The simple answer is No. The abiding culture in the big GE firms has been one of obfuscation, delaying tactics, of ignoring safety legislation, of fudging research results, of bribery, of revolving doors, and of outright lies. Not just occasional lapses, but consistent behaviour over years and years.

It is epitomised in the following statement

''Monsanto should not have to vouchsafe the safety of biotech food,'' said Phil Angell, Monsanto's director of corporate communications. ''Our interest is in selling as much of it as possible. Assuring its safety is the FDA's job,'' Angell said.

Consider that the tests used by the FDA to determine the safety of a product are for the most part carried out by the manufacturer of the product.

Consider that in the case of, for example, Monsanto's aspartame, the "60 Minutes" television program surveyed 164 studies. 74 studies funded by NutraSweet (active ingredient, aspartame) found it was ‘as healthy as rain’. 83 of 90 studies by neutral laboratories reported dangers."

In fact, the case of aspartame, separately reported on this website is highly instructive in what it reveals about the attitude of large corporations towards issues of public safety.

In the field of genetic engineering we do not have to spread our net very wide to find evidence of incompetence and greed on a large scale.

What we will rarely find is an admission of how little is known with certainty in this field. What we will rarely find is an admission of error or incompetence.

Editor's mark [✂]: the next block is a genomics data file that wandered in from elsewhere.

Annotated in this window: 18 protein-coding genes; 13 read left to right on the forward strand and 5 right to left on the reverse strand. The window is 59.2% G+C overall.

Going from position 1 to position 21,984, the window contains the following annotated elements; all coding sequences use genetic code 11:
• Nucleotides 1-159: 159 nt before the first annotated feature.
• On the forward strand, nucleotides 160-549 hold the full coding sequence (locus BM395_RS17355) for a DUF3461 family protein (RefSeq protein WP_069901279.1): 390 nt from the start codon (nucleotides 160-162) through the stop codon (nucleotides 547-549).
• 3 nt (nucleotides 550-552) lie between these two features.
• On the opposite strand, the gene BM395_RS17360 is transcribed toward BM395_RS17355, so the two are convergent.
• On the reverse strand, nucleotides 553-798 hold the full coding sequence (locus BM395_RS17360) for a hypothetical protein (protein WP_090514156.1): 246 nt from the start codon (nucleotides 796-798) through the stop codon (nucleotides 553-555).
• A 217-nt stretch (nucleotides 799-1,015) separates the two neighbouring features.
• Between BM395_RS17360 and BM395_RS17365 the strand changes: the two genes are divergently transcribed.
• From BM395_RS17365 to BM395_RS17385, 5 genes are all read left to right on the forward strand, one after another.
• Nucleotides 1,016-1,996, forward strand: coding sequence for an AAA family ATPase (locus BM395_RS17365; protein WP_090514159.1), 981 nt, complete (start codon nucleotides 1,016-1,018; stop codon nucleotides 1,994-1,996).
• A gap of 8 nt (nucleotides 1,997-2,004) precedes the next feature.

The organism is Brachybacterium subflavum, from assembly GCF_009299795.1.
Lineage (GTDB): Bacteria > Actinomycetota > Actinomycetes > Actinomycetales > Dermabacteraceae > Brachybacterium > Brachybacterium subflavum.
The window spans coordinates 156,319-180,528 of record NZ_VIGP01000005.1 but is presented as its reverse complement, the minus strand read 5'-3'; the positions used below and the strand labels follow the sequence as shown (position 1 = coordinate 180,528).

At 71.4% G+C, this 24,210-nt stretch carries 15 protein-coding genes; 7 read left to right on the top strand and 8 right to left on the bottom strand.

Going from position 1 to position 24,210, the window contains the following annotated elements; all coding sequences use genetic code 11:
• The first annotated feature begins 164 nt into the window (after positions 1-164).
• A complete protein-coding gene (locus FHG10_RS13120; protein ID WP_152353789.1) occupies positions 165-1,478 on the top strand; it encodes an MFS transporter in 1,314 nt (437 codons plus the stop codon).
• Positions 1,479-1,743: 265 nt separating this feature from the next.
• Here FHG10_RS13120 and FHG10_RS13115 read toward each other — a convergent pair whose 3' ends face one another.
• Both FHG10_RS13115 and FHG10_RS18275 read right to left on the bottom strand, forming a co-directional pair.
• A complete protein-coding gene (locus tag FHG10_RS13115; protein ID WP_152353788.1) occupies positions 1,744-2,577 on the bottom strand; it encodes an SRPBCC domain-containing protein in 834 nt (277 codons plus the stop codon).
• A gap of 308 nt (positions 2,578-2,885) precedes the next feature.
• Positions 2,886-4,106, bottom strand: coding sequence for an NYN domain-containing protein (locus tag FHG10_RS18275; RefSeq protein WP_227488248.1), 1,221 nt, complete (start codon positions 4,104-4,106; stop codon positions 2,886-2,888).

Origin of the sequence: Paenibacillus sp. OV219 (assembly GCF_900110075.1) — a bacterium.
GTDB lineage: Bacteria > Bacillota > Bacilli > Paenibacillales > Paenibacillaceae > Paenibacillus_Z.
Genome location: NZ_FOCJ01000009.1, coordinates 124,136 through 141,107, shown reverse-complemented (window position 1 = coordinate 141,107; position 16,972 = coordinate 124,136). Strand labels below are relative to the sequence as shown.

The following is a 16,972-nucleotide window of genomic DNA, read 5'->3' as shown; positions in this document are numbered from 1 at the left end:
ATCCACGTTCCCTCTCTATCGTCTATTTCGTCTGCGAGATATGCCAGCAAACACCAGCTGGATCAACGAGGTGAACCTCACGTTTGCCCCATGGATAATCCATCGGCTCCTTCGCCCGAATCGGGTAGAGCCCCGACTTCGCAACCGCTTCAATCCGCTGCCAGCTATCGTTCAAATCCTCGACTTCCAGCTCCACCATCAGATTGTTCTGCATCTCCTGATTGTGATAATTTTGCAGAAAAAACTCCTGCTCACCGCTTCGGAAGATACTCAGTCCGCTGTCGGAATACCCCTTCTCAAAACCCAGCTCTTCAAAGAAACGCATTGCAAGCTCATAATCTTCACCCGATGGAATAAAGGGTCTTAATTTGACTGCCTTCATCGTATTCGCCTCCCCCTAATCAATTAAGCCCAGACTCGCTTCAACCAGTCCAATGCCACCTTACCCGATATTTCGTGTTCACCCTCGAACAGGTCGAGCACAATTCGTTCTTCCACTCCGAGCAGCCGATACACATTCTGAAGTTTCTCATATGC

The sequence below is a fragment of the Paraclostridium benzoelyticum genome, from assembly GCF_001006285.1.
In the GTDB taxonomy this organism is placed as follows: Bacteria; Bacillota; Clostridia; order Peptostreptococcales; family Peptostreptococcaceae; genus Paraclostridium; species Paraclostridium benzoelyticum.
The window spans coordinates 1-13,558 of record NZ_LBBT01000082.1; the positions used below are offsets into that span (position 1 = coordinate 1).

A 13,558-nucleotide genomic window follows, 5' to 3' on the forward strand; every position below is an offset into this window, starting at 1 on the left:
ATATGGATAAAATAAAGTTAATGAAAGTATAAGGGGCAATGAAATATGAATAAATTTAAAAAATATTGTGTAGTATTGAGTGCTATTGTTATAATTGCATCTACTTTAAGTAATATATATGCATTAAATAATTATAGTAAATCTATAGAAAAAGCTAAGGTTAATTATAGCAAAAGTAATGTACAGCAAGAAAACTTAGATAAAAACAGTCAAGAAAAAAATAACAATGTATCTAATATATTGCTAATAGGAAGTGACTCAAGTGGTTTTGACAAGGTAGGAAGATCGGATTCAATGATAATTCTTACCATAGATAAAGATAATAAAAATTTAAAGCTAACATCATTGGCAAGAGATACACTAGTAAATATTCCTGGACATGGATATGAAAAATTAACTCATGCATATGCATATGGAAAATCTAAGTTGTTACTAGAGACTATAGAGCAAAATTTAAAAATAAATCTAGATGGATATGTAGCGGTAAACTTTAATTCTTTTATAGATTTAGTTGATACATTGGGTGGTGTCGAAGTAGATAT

On the other hand, what we have found, thick on the ground, is a multiplication of PR firms, never a good sign.

So, even if we decide that there is ethical justification for at least some forms of genetic engineering, the culture of the large firms involved would make such a process prohibitively dangerous.

Even in programmes carried out by NZ Government agencies, we cannot depend on safety measures being implemented appropriately.

A study carried out by NZ Plant and Food Research at Lincoln was approved over 900 objections subject to stringent safety precautions to prevent the spread of genetic material into the surrounding environment and it appears that these precautions have simply not been observed. GM brassicas have been allowed to flower and potentially pollinate local crops.

Experience elsewhere in the world has seen the creation of brassica superweeds, aggressive and immune from normal methods of weed control.

Anti-GM campaigners brought the matter to light in late 2008 and the trial along with another has been suspended. Good.

Good that it has been shut down.  Good that at least some policing measures seem to be effective.  Good that the message is there for scientists to heed in future.  You have a contract, not a licence.  There are more parties to the contract than just the researchers.

Bad that once again we are replacing and shutting the stable door after somebody has not just left it open, but removed it altogether.

What I do not want in this area of research is a bunch of attitudinal teenagers in the family car going “Yeah, whatever” as their parents urge them to use alcohol sensibly and stay away from dope.  If this cutting edge area of research is to benefit humanity, we need to respect it’s risks, and we need to respect the rights of those who are exposed to its potential hazards.